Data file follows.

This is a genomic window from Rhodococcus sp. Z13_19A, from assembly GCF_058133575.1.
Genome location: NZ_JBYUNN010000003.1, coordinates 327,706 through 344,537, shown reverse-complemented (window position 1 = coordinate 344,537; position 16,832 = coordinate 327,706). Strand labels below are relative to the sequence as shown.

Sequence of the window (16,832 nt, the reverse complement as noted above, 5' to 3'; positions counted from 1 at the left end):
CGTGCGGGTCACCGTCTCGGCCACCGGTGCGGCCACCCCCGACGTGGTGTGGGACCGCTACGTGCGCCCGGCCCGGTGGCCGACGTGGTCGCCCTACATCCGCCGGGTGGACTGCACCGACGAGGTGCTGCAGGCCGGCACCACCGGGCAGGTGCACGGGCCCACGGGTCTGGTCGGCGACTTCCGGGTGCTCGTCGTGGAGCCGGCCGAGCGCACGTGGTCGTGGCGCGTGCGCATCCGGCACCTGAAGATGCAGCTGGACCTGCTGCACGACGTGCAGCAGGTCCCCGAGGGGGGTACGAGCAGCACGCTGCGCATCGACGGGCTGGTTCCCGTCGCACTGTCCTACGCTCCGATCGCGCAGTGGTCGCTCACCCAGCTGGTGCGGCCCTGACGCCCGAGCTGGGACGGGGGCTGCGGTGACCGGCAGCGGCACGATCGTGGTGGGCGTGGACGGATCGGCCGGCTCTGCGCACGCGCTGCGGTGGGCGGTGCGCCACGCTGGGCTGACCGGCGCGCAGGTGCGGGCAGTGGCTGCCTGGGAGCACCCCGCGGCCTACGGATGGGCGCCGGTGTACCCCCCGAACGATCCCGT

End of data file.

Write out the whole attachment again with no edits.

This is a genomic window from Rhodococcus sp. Z13_19A, from assembly GCF_058133575.1.
Genome location: NZ_JBYUNN010000003.1, coordinates 327,706 through 344,537, shown reverse-complemented (window position 1 = coordinate 344,537; position 16,832 = coordinate 327,706). Strand labels below are relative to the sequence as shown.

Sequence of the window (16,832 nt, the reverse complement as noted above, 5' to 3'; positions counted from 1 at the left end):
CGTGCGGGTCACCGTCTCGGCCACCGGTGCGGCCACCCCCGACGTGGTGTGGGACCGCTACGTGCGCCCGGCCCGGTGGCCGACGTGGTCGCCCTACATCCGCCGGGTGGACTGCACCGACGAGGTGCTGCAGGCCGGCACCACCGGGCAGGTGCACGGGCCCACGGGTCTGGTCGGCGACTTCCGGGTGCTCGTCGTGGAGCCGGCCGAGCGCACGTGGTCGTGGCGCGTGCGCATCCGGCACCTGAAGATGCAGCTGGACCTGCTGCACGACGTGCAGCAGGTCCCCGAGGGGGGTACGAGCAGCACGCTGCGCATCGACGGGCTGGTTCCCGTCGCACTGTCCTACGCTCCGATCGCGCAGTGGTCGCTCACCCAGCTGGTGCGGCCCTGACGCCCGAGCTGGGACGGGGGCTGCGGTGACCGGCAGCGGCACGATCGTGGTGGGCGTGGACGGATCGGCCGGCTCTGCGCACGCGCTGCGGTGGGCGGTGCGCCACGCTGGGCTGACCGGCGCGCAGGTGCGGGCAGTGGCTGCCTGGGAGCACCCCGCGGCCTACGGATGGGCGCCGGTGTACCCCCCGAACGATCCCGT